Campaign UK

Louise Sloper, head of art, BMB London


Choosing one piece of

OOH from this year’s winners wasn’t easy.

There was a wealth of exciting, boundary-pushing work, and it was all very, very different. I have to mention “Fearless Girl” and

“Game of Thrones” briefly, though.

They broke the rules of how we traditiona­lly view OOH, were exquisitel­y crafted and had overwhelmi­ngly positive impacts within the world around them.

“Orgasm Sound Library”,

“Airink”, “Dog Channel” and “The

Refugee Nation” also displayed original and broad solutions to using OOH as part of a campaign – showing that whether it’s traditiona­l or not, the medium can still be one of the most powerful.

But I’ve chosen a campaign that I can get deep down and sexy with in terms of art direction, and super-nerdy with in terms of a campaign asset system that’s just so frekking straightfo­rward: Twitter’s “Hashtags”. Simplicity at its best. #theperfect­poster.

Pared back to the absolute necessitie­s, allowing room for the storytelli­ng. A design not overwhelme­d by logos or cluttered by never-ending statements. A campaign brave enough to know the brand’s power and believe that less is more. A brand savvy enough to trust in the public’s intelligen­ce to fill in the gaps. The juxtaposit­ion of “traditiona­l”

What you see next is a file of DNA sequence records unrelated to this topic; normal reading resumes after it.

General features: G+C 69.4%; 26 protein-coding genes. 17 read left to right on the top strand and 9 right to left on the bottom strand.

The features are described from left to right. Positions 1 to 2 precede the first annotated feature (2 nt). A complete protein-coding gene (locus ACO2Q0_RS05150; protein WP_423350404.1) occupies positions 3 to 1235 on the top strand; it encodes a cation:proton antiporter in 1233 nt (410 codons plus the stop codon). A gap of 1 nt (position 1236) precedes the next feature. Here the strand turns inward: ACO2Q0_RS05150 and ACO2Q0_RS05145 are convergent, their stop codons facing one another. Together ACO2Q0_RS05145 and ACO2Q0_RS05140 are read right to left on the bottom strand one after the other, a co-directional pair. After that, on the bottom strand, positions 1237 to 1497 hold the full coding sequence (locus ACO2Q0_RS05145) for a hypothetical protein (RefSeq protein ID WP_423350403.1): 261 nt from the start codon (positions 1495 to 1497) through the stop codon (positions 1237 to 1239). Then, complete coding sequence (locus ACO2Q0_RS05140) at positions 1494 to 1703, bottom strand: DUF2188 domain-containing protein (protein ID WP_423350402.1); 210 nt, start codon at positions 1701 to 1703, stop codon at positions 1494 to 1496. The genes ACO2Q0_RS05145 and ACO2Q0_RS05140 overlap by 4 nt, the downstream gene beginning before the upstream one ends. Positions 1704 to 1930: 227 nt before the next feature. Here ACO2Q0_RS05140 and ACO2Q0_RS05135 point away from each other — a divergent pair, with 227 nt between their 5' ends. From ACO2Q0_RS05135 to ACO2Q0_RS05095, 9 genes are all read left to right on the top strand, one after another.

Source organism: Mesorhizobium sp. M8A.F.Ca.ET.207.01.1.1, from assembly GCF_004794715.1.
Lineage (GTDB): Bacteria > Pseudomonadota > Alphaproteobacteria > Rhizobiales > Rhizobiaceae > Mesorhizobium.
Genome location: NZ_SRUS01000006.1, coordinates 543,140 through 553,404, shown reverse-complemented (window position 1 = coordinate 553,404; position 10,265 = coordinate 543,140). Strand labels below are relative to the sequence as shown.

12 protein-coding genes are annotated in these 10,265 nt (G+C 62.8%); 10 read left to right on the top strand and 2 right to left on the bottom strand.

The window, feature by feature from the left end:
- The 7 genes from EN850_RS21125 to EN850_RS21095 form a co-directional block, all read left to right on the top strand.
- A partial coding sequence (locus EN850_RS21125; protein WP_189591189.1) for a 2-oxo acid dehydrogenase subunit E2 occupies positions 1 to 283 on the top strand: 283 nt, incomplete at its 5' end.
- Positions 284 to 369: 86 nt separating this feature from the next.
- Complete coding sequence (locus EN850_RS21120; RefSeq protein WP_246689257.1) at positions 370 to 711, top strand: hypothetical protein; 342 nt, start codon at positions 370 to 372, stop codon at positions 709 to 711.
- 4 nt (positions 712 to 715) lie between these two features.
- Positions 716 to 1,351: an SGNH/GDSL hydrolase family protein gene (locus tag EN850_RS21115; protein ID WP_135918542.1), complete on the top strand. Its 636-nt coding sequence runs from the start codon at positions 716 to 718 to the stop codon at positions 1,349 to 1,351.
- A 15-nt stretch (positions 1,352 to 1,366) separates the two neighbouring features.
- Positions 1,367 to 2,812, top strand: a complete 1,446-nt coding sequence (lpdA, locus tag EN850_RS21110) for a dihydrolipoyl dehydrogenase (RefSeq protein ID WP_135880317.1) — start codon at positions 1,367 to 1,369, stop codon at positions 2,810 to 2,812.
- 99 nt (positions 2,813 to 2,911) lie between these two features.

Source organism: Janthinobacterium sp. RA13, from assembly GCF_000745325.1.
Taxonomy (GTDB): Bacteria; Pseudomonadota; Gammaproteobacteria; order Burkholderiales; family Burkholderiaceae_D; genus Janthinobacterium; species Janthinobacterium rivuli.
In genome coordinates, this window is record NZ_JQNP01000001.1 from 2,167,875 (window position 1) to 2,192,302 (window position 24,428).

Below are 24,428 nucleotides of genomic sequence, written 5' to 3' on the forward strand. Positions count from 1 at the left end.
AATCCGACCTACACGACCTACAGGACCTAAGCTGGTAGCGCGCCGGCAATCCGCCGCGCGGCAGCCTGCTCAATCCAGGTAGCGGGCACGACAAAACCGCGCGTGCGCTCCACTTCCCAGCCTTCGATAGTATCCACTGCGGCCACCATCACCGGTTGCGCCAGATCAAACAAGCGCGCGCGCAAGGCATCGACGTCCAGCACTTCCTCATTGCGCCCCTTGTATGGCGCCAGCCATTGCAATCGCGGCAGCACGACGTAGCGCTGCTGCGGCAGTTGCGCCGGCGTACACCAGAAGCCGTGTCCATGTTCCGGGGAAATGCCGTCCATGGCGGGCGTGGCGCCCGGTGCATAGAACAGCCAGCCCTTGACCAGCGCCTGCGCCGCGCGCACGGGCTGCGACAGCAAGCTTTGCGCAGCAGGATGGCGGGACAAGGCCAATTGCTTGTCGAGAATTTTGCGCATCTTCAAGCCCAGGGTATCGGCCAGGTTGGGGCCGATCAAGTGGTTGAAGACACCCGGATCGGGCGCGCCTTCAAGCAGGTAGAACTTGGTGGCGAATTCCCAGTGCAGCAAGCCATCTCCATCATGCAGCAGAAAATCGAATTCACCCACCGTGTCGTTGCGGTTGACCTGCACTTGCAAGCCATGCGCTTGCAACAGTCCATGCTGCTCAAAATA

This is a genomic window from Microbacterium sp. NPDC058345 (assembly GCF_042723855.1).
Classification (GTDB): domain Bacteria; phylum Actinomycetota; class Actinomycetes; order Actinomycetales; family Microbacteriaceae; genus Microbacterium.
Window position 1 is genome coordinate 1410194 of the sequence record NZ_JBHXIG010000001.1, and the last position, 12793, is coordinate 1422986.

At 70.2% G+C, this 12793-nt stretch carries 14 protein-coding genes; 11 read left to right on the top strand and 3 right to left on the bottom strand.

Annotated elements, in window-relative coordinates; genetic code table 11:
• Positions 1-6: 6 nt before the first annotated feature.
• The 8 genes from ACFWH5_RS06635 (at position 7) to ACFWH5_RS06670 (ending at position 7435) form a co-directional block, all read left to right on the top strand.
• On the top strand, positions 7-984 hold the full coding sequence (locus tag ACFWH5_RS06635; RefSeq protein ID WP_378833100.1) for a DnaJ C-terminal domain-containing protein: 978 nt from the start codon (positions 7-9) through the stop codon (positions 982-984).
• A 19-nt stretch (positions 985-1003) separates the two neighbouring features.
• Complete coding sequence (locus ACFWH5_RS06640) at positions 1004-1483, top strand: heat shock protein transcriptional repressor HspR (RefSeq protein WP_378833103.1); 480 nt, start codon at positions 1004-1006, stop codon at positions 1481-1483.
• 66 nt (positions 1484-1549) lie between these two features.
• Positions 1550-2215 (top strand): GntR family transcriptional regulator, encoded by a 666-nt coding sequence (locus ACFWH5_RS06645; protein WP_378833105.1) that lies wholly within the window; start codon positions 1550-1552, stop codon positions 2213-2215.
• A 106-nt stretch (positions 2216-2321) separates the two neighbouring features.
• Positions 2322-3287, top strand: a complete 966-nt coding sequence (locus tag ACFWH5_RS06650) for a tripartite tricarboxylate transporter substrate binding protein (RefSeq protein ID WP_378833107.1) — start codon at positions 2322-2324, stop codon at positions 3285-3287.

OOH with a tech brand is an intelligen­t, if unexpected, choice, but one that gives the work impact.

It’s clever. With its bold imagery, a raw style is created that fits any subject. The art direction can move at speed, just as Twitter’s streams do, with a look that feels like a news bulletin – a visual concept that the viewer can relate to, hitting that mystical “authentic” note, showing real debates about real subjects that people care about.

It has a strong aesthetic with a punch that demands attention, subconscio­usly engaging the viewer to consider each story.

It’s a poster design that can be understood at a glance without relying on dwell-time, with the hashtag being championed as the contempora­ry symbolism that it is; a shorthand for a much bigger meaning, reclaimed – back to its original home.

A deserving Grand Prix.

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